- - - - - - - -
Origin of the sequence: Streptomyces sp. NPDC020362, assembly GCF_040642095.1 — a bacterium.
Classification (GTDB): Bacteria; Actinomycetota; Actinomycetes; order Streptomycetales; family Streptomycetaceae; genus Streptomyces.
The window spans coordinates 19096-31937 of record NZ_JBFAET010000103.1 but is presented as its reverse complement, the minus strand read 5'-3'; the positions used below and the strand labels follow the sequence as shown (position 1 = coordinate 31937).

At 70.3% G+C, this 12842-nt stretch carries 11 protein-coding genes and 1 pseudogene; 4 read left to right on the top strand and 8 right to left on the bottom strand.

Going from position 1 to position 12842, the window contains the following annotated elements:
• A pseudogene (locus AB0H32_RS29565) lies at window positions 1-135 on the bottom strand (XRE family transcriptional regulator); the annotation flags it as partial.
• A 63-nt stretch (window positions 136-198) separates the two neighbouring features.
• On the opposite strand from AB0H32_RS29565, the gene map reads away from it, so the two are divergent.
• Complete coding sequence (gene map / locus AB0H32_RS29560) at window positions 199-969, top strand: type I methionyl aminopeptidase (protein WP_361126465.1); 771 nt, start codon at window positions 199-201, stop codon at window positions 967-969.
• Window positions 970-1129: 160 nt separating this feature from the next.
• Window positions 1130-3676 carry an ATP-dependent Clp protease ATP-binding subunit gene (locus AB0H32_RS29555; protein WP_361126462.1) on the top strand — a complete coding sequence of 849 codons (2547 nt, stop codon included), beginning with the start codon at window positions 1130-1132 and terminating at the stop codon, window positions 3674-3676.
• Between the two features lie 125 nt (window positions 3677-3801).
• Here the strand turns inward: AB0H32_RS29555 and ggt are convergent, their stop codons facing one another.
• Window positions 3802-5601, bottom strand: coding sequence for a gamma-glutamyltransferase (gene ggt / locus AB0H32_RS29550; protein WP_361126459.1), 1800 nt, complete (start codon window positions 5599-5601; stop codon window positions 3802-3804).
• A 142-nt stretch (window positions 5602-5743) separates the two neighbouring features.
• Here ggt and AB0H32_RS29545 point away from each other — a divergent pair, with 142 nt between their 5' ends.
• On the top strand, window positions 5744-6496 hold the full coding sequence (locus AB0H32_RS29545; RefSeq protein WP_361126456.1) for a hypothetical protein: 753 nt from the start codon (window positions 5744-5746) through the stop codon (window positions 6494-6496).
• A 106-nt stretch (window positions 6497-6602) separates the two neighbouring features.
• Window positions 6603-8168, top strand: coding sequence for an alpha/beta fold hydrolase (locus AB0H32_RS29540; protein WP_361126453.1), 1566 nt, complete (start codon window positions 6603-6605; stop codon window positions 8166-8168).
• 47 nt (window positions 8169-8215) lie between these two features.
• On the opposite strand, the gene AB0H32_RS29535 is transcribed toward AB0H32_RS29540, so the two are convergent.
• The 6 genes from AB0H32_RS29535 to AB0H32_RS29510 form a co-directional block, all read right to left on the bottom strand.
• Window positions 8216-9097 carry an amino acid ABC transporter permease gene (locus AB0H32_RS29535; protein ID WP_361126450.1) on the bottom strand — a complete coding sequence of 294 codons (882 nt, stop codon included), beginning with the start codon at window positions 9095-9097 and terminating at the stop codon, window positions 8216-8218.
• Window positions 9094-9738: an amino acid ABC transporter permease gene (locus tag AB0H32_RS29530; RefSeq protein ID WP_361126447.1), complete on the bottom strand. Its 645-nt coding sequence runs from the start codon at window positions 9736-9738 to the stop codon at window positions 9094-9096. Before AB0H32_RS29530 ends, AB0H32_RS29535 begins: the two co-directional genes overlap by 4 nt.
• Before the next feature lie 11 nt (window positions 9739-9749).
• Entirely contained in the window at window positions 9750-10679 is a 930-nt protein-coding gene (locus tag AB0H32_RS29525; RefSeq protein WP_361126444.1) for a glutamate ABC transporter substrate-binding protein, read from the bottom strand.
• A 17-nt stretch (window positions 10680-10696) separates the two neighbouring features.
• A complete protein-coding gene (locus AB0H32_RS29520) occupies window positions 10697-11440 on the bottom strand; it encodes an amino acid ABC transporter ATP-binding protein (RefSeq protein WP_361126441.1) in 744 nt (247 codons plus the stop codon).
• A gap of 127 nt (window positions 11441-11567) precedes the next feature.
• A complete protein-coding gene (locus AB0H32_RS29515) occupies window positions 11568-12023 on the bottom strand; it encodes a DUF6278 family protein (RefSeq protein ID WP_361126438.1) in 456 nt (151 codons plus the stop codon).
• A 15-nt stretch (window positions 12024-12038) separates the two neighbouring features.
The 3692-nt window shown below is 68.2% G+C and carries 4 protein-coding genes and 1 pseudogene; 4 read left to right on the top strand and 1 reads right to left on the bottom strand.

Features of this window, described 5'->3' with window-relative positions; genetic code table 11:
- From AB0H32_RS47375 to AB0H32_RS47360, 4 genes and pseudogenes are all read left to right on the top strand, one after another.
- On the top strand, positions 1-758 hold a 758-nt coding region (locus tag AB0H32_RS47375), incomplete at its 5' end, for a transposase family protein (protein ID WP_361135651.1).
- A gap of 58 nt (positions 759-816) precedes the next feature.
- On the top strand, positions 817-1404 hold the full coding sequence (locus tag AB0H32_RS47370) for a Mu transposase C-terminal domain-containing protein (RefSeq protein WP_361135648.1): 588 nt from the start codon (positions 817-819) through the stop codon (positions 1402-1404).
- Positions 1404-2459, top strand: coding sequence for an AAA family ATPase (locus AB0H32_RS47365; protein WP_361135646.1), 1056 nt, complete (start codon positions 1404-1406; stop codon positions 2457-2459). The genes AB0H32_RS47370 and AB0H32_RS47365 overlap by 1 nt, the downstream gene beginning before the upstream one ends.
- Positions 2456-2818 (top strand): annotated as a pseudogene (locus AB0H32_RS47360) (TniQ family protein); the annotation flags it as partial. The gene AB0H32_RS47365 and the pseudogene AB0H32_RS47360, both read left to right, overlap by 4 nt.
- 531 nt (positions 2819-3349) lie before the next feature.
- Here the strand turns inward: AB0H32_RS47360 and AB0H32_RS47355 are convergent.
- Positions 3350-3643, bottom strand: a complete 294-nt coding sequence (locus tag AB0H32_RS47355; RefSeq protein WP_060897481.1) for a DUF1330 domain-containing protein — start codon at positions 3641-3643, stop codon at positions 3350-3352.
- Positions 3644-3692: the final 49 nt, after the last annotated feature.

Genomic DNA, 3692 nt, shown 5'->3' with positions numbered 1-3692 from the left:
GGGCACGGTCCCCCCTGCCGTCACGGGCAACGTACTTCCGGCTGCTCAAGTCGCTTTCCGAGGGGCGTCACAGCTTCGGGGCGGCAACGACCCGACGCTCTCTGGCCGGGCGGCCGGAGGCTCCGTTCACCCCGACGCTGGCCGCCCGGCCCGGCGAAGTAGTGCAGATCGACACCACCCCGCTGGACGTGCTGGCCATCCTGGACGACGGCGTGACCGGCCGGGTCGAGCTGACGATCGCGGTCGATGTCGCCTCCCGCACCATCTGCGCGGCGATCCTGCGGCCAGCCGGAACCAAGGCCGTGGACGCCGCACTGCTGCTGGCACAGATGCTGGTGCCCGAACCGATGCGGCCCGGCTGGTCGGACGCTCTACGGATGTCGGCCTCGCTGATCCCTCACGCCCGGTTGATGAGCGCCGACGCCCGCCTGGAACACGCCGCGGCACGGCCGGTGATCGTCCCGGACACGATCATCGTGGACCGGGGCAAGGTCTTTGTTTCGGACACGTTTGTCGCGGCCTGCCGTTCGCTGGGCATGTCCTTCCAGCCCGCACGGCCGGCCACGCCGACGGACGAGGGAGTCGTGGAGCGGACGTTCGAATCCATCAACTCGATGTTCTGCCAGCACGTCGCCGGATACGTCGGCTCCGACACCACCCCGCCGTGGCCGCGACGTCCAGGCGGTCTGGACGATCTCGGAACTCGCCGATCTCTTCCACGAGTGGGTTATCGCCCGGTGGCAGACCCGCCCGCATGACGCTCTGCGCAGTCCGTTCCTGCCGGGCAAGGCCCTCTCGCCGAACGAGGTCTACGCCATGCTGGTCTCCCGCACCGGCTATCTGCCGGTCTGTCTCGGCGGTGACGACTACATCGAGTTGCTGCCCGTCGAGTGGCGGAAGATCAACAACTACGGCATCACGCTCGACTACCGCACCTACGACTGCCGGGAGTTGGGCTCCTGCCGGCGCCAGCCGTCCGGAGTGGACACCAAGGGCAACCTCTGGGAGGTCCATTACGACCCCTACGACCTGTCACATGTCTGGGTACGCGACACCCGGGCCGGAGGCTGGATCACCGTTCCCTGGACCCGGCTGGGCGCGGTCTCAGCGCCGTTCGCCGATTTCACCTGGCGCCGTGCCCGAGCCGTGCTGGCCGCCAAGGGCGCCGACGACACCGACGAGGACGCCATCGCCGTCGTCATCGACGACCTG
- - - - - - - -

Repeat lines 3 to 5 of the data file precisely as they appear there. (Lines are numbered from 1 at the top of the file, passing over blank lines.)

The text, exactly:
The window spans coordinates 19096-31937 of record NZ_JBFAET010000103.1 but is presented as its reverse complement, the minus strand read 5'-3'; the positions used below and the strand labels follow the sequence as shown (position 1 = coordinate 31937).

At 70.3% G+C, this 12842-nt stretch carries 11 protein-coding genes and 1 pseudogene; 4 read left to right on the top strand and 8 right to left on the bottom strand.

Going from position 1 to position 12842, the window contains the following annotated elements: